Fisheries Management in the Faroe Islands and the new Act on Marine Resources
The aim is for the Faroe Islands to have a fisheries management system, which as well as being economically, biologically and environmentally sustainable, also creates value and development in the Faroe Islands.
The Act on Marine Resources which came into force on 1 January 2020, sets out a clear legal framework for the fishing industry in the Faroe Islands and for the management of marine resources in Faroese waters. The Act underscores the conservation of Faroese marine resources and their utilisation in a sustainable manner, both biologically and economically.
Organisation of the fisheries is based on a licensing system in which fishing rights are fixed to the owner of a given fishing vessel. The objective of the licensing system is to limit the number of licences in order to avoid overcapacity in the fishing fleet and subsequent inefficiencies due to excessive oil consumption and other expenditures.
Although fishing rights are fixed to an owner of a fishing vessel, the Faroese fisheries management system is built on the concept of free transferability of fishing rights. The purpose of this is to encourage the constant allocation of fishing rights to the most efficient units with regards to operations and sustainability as a whole.
Fishing rights are valid for 12 years, while provisions regarding how much an owner of a fishing vessel can fish and which species can be fished, are fixed annually. The 12 year period is set in order to ensure favourable conditions for investment in the industry and long term planning throughout the industry.
The fisheries are managed through a quota system and a fishing days system. The quota system applies to single stock fisheries, whilst the fishing days system applies to mixed stock fisheries.
Mixed stock fisheries are difficult to manage through fixed quotas, due to quotas varying for different stocks, leading to discards. However, through the fishing days system discards are not necessary. According to the Act on Fisheries Resources discards are illegal. The law stipulates that all fish must be brought ashore, along with all by-products such as heads, guts and liver. This is to encourage the full utilisation of the fish.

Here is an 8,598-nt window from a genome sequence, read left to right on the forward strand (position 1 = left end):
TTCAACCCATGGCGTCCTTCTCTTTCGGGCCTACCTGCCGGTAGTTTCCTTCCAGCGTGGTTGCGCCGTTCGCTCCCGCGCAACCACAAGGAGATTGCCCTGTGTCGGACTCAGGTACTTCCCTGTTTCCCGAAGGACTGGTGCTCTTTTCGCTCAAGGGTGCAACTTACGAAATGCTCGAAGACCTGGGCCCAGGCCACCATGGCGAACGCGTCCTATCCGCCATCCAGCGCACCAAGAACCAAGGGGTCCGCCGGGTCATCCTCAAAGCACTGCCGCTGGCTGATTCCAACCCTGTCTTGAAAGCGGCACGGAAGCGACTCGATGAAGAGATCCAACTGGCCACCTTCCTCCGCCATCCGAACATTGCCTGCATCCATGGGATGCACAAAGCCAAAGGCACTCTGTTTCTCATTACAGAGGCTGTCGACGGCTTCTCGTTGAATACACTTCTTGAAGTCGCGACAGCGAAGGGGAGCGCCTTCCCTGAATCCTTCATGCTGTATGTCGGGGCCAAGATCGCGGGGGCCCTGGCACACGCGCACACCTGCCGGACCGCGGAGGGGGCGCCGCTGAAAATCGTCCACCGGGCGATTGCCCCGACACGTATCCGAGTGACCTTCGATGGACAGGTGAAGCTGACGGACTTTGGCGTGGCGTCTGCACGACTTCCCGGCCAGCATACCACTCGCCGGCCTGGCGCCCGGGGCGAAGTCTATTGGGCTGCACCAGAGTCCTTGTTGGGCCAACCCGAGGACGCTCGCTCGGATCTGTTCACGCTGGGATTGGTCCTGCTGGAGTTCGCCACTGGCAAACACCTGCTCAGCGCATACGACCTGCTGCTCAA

Both the quota system and the fishing days system are further governed by spatial regulations. Examples are designated areas for small boats, areas for angling, and area closures to protect juveniles and spawning stock, as well as to preserve ecologically significant seabed habitat such as corals.
Regarding the landing and selling of the fish, the main rule is that all fish is to be landed in the Faroe Islands. This is also to encourage the full utilisation of the whole fish. Furthermore, this system guarantees first-rate control and transparency of the landing and selling process.
As well as the quota system and the fishing days system, the Act on Marine Resources includes a quota system which is built on commercial exploration and projects. Through this system, quotas are set aside for projects with innovative and developmental purposes. The purpose of this system of commercial exploration and projects is to encourage continuous research and development of Faroese fisheries resources throughout all of the production chain.
In addition to quotas for commercial innovation, quotas are also available for scientific purposes within fisheries and marine science. These quotas are managed by the Faroese Marine Institute, which is the scientific institute within marine biology in the Faroe Islands. The institute is part of broad international cooperation and will in 2020 be considerably reinforced with the arrival of the new research vessel “Jákup Sverri”.
In addition to the Act on Marine Resources, separate laws on resource rent and taxes also apply to the fisheries sector in the Faroe Islands. The purpose of this legislation is to ensure that a certain part of any potential profit from commercial fisheries contributes to the Government revenues.